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Opportune time to change business model

Published: 
Saturday, January 6, 2018

For years I’ve heard talk about how unprofitable the International Soca Monarch was. I’ve never heard anything of the like about the Chutney Soca Monarch, but it does make sense to hear that it is/was in the same position. I also look at the heavy subsidies being put into these fetes through sponsorships by alcohol companies, government Ministries (in the past) and other types of companies.

I see the same types of sponsorships for carnival bands, when I see photos or hear talk from friends about their gift bags received with their costumes. I have never played mas, so I have no first-hand information here.

Hearing that the Chutney Soca Monarch was cancelled because of the absence of government funding, however, was bittersweet news to me. My emotional brain said that the show was a high point for many of my friends and colleagues (among others) but my logical brain said that if the country had to make a choice of what to spend its little resources on, something like soca can’t top the list.

Yesterday morning, I awoke to news that the government was indeed going to sponsor the event, and the event’s organisers announced that due to this sponsorship, the event was back on, with semi-finals to be held within two weeks.

While I am happy about the event being on again, I believe, however, that this was an opportunity, rather than a reason for lament. I think that we still have an opportunity before us.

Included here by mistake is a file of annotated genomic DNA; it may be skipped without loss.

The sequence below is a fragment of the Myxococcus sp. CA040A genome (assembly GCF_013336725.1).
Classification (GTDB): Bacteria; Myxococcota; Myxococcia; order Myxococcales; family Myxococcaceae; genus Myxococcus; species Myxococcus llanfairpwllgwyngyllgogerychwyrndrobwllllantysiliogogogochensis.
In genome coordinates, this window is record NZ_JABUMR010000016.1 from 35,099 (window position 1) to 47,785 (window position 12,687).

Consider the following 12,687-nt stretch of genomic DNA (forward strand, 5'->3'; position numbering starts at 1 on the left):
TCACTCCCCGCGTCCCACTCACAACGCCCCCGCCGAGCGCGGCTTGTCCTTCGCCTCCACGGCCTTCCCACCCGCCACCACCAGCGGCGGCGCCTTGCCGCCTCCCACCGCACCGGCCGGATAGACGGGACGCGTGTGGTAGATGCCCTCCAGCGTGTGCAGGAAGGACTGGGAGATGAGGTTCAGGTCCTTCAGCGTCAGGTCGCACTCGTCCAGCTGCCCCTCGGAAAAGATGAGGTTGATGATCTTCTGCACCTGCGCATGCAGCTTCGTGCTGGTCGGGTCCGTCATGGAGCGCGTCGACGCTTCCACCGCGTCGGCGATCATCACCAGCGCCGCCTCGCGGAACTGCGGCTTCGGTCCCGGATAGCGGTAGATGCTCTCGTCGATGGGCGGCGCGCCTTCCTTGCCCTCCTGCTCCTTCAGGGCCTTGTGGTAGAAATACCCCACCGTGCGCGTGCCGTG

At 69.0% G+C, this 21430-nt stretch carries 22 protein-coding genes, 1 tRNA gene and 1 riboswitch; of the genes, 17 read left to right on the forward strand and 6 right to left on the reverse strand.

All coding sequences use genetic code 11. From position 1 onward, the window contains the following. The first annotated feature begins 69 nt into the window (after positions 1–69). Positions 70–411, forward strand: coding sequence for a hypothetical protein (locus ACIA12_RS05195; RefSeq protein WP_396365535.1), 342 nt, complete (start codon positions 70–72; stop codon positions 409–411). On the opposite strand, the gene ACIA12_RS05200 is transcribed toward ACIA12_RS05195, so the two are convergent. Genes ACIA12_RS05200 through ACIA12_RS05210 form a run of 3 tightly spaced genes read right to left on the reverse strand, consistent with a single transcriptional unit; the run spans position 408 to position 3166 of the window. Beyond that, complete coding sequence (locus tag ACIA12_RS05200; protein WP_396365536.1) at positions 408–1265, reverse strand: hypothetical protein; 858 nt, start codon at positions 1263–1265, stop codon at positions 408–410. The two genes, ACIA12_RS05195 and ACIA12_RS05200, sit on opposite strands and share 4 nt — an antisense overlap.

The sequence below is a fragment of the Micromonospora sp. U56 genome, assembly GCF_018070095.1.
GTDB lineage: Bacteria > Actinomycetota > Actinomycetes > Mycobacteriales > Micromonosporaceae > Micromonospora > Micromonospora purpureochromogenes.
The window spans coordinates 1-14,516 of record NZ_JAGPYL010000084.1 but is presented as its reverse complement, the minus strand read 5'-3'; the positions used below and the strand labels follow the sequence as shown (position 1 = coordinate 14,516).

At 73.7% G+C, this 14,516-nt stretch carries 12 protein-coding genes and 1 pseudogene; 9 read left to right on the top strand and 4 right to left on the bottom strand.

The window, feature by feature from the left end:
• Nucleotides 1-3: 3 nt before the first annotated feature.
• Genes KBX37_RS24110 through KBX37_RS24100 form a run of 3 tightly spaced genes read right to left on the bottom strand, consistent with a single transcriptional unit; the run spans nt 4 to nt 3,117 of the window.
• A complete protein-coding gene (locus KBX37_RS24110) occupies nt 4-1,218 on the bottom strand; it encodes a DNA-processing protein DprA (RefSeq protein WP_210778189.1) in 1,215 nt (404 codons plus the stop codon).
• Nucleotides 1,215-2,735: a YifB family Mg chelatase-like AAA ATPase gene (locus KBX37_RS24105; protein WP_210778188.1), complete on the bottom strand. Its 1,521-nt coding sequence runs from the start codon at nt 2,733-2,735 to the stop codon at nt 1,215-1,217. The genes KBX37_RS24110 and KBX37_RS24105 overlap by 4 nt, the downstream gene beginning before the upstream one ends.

Some of the world’s greatest companies were formed during times of economic depression. They learned how to cut over-expenditure, and keep scarce resources for important things—and maintain profitability.

Our private sector has mainly done this. So why shouldn’t cultural products such as Soca Monarch and Chutney Soca Monarch be any different? Beyond their contribution to society, many see them as private enterprise—and indeed they are privately owned.

I am confident that these cultural entrepreneurs can find excellent advice from professionals in their field of entertainment business, on various options for finding a profitable business model for these endeavours, or to adjust the current model to do so.

Perhaps this year should be a warning, sounded to several of our entertainment business men and women, that basing your business on government subsidies may not be the best model for non-essential businesses.

I look forward to seeing a change to the models though I suspect there is little chance that there will swiftly be a change in these businesses to find a more sustainable model.

MAURICE BURKE
SAN JUAN